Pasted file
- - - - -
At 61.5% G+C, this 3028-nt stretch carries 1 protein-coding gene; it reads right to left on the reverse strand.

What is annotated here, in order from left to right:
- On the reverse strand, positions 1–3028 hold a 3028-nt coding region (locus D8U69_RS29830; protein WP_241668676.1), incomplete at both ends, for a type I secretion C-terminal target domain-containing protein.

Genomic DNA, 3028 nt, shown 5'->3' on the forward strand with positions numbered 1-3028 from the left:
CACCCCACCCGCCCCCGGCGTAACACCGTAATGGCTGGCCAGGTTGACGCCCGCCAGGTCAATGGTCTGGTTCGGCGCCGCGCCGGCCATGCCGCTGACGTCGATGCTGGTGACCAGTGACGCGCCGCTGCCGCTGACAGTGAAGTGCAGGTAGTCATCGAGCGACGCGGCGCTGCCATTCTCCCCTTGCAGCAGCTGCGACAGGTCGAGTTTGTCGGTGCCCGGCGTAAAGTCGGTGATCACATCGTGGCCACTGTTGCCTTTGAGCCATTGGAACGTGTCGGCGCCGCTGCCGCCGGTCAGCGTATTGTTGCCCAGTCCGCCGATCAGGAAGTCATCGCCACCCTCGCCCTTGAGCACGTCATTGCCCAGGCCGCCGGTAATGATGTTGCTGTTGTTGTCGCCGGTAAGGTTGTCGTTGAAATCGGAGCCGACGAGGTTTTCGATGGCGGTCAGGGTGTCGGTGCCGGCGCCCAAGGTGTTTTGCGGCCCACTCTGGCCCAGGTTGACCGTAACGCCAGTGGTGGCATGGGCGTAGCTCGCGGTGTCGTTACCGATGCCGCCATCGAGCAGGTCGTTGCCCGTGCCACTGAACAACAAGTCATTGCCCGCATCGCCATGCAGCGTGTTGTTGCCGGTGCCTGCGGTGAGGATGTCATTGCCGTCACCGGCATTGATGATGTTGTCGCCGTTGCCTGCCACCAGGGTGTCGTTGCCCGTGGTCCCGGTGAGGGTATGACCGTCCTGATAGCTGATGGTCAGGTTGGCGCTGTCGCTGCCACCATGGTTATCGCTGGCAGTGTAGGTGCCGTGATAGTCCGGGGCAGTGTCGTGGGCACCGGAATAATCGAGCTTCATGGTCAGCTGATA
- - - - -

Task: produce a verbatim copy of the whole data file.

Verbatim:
At 61.5% G+C, this 3028-nt stretch carries 1 protein-coding gene; it reads right to left on the reverse strand.

What is annotated here, in order from left to right:
- On the reverse strand, positions 1–3028 hold a 3028-nt coding region (locus D8U69_RS29830; protein WP_241668676.1), incomplete at both ends, for a type I secretion C-terminal target domain-containing protein.

Genomic DNA, 3028 nt, shown 5'->3' on the forward strand with positions numbered 1-3028 from the left:
CACCCCACCCGCCCCCGGCGTAACACCGTAATGGCTGGCCAGGTTGACGCCCGCCAGGTCAATGGTCTGGTTCGGCGCCGCGCCGGCCATGCCGCTGACGTCGATGCTGGTGACCAGTGACGCGCCGCTGCCGCTGACAGTGAAGTGCAGGTAGTCATCGAGCGACGCGGCGCTGCCATTCTCCCCTTGCAGCAGCTGCGACAGGTCGAGTTTGTCGGTGCCCGGCGTAAAGTCGGTGATCACATCGTGGCCACTGTTGCCTTTGAGCCATTGGAACGTGTCGGCGCCGCTGCCGCCGGTCAGCGTATTGTTGCCCAGTCCGCCGATCAGGAAGTCATCGCCACCCTCGCCCTTGAGCACGTCATTGCCCAGGCCGCCGGTAATGATGTTGCTGTTGTTGTCGCCGGTAAGGTTGTCGTTGAAATCGGAGCCGACGAGGTTTTCGATGGCGGTCAGGGTGTCGGTGCCGGCGCCCAAGGTGTTTTGCGGCCCACTCTGGCCCAGGTTGACCGTAACGCCAGTGGTGGCATGGGCGTAGCTCGCGGTGTCGTTACCGATGCCGCCATCGAGCAGGTCGTTGCCCGTGCCACTGAACAACAAGTCATTGCCCGCATCGCCATGCAGCGTGTTGTTGCCGGTGCCTGCGGTGAGGATGTCATTGCCGTCACCGGCATTGATGATGTTGTCGCCGTTGCCTGCCACCAGGGTGTCGTTGCCCGTGGTCCCGGTGAGGGTATGACCGTCCTGATAGCTGATGGTCAGGTTGGCGCTGTCGCTGCCACCATGGTTATCGCTGGCAGTGTAGGTGCCGTGATAGTCCGGGGCAGTGTCGTGGGCACCGGAATAATCGAGCTTCATGGTCAGCTGATA